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Common Padloper (Homopus areolatus) – Victor Loehr
The Common Padloper (Homopus areolatus) is successfully kept and bred in a studbook supervised by the Homopus Research Foundation, in enclosures measuring approximately 1 m2 for up to three adult specimens. Males show aggression amongst each other, and need to be housed separately. Males and females can be housed together year-round. Terraria of keepers functioning within the studbook for the species have always been decorated to imitate the natural habitat of the tortoises, with a soil consisting of fine gravel or course sand, wood stumps and (real or artificial) rocks, and sometimes (live or artificial) plants. It is essential that multiple hiding places are present, in which the tortoises can retreat. The animals show a preference for hiding places under plants and logs, where they can partially dig in the soil substrate. The soil layer has to be at least 15 cm at one site, to allow nesting by females. Enclosures need to be sprayed from time to time, preferably more often in winter (for instance twice or three times weekly) than in summer (for instance once weekly very lightly), to simulate the natural climatic cycle.
Juveniles in the studbook are being kept successfully in more simple enclosures, starting at approximately 0.10 m2 for two to three hatchlings. These enclosures are decorated with the same soil substrate as the adult enclosures and a (natural or artificial) hiding place. Hatchlings can be kept on newspaper substrate for the first week. Small and simple enclosures allow better observation and therefore increase the chance of survival of the tortoises. Juvenile tortoises need to be kept relatively humid, with at least a part of the soil kept permanently humid. A spraying frequency of every other day for the first year, at least twice weekly for the second, and thereafter as for the adult tortoises is recommended. Soaking the hatchlings several times weekly can help to prevent dehydration.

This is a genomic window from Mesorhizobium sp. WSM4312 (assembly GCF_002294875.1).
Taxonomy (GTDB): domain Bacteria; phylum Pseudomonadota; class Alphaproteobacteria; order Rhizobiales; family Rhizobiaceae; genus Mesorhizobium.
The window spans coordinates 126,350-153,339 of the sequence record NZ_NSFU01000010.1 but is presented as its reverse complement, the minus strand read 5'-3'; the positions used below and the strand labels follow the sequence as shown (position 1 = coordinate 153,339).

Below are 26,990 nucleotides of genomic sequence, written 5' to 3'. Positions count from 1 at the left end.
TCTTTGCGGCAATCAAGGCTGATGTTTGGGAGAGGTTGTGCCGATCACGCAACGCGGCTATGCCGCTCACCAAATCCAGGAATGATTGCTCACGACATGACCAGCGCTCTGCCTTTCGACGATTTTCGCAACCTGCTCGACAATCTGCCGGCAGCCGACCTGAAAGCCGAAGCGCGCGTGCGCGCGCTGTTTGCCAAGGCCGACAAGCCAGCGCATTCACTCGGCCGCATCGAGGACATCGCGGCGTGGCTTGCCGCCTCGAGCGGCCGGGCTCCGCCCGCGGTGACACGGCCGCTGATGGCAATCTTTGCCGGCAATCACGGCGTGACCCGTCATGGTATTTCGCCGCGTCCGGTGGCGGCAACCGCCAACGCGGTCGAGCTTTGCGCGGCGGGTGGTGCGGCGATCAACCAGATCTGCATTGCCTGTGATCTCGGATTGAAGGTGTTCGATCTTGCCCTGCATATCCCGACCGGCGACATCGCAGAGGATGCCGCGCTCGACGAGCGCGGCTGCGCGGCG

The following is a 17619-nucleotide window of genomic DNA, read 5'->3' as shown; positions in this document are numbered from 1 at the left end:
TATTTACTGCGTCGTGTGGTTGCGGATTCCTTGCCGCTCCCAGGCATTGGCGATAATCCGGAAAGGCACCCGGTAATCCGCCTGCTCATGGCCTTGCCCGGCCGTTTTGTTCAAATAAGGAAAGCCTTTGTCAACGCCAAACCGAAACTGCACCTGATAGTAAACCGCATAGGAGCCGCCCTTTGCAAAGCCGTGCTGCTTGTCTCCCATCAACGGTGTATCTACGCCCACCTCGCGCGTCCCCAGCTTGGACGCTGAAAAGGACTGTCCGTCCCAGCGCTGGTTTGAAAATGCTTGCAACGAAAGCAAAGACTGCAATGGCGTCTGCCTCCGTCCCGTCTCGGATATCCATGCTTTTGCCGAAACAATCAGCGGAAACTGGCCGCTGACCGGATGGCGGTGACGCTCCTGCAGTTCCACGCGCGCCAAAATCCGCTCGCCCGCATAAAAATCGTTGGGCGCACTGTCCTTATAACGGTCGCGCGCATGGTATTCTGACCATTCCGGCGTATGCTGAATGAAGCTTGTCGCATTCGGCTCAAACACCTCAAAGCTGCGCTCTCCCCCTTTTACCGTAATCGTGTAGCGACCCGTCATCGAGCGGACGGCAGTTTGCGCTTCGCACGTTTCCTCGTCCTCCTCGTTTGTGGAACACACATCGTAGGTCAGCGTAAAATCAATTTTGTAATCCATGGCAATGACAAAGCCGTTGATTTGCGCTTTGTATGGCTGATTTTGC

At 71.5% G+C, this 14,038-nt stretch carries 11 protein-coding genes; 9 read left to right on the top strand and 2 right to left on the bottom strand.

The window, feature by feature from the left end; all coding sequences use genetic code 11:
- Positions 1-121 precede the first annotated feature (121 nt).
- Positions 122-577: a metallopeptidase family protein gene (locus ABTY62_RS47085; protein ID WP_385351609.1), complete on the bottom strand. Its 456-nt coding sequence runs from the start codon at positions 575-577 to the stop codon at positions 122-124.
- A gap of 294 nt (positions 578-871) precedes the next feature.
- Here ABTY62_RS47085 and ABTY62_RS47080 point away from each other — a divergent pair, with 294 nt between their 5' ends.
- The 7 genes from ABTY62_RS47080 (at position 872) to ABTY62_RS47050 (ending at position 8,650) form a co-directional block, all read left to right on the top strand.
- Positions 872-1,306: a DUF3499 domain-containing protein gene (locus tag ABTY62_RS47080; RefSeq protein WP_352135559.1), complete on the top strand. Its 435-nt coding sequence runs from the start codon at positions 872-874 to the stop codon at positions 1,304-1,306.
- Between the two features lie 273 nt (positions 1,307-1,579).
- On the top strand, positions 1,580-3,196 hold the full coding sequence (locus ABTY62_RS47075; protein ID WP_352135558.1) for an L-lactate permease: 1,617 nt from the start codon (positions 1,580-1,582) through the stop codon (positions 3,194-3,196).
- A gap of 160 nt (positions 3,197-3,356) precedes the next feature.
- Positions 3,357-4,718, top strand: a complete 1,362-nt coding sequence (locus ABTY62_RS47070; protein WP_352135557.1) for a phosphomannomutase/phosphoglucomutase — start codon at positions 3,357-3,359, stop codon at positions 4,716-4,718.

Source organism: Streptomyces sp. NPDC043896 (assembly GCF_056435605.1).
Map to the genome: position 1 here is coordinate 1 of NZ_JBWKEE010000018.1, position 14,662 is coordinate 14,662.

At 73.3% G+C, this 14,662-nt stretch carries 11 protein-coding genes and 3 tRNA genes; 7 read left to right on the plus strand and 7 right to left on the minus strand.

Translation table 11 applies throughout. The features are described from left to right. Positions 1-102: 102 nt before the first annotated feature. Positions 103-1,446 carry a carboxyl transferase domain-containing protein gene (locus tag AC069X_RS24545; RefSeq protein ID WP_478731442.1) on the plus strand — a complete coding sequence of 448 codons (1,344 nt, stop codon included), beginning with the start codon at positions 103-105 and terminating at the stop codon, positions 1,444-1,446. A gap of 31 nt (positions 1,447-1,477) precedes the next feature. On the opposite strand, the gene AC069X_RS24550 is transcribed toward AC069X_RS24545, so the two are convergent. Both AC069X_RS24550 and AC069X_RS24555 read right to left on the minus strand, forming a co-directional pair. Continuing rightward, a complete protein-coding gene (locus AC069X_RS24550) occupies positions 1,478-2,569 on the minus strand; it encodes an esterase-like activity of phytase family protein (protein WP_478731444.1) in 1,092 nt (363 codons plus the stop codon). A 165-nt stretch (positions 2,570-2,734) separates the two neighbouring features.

The enclosures described here are being illuminated by means of tube lights and (halogen or standard) light bulbs. Illumination may provide UV radiation, but this is not essential (in the latter case sufficient vitamin D has to be provided in the diet). Since the light intensity in the natural distribution range is high, there appears to be no maximum light intensity in captivity. It is recommended to install at least one tube light for a minimum light intensity, or to provide natural daylight. The photoperiod needs to be adjusted to the natural distribution range. This means 13-14 hours in summer and 9-10 hours in winter, with a gradual shift between these two limits. Climatic cycle can be adjusted to northern or southern hemisphere.
The light bulbs heat the enclosures described here, sometimes in combination with soil heating. The day temperatures need to fluctuate with the season, for instance 30-35°C in summer and 25-30°C in winter. Night temperature always needs to be lower than day temperature. There is no minimum night temperature, as long as the temperature remains above 0°C. The day temperature under a (standard or halogen) spot light needs to be higher, for instance 40°C or higher, to allow basking. This spot may be switched off for some time during winter.
The adult tortoises in the studbook are mostly being fed with green plant material (Taraxacum, Plantago, endive, chicory, et cetera), supplemented with a fiber-rich component such as chopped hay several times weekly at some locations. Feeding can be done every other day. Fruit maybe offered occasionally (for instance once weekly) in small quantities, but this is not recommended. It is probably best to feed the tortoises year-round, as they usually show some activity in each season.
Juveniles need to be fed more frequently, hatchlings every day. This can be reduced to six times weekly when the tortoises are one year old and every other day after for instance two years.
It is recommended to provide drinking water at all times, as the tortoises drink infrequently.
The food of tortoises in the studbook is supplemented with a commercial calcium/vitamin additive at all feedings.
Situation in the wild and in captivity
Homopus areolatus is relatively rare in captivity, but not endangered in the wild. However, the natural distribution range is small and human pressure is increasing for various reasons. Therefore it is of importance to gather life-history information on the species as soon as possible (both in the wild and in captivity), allowing formulation of wildlife management plans if necessary.
A detailed bibliography can be found at http://www.homopus.org , literature section.
This caresheet was drawn up in April 2002. Husbandry and caring methods are dynamic and therefore it is recommended to check http://www.homopus.org for updates
Care sheet used with permission - www.chelonia.org - World Chelonian Trust
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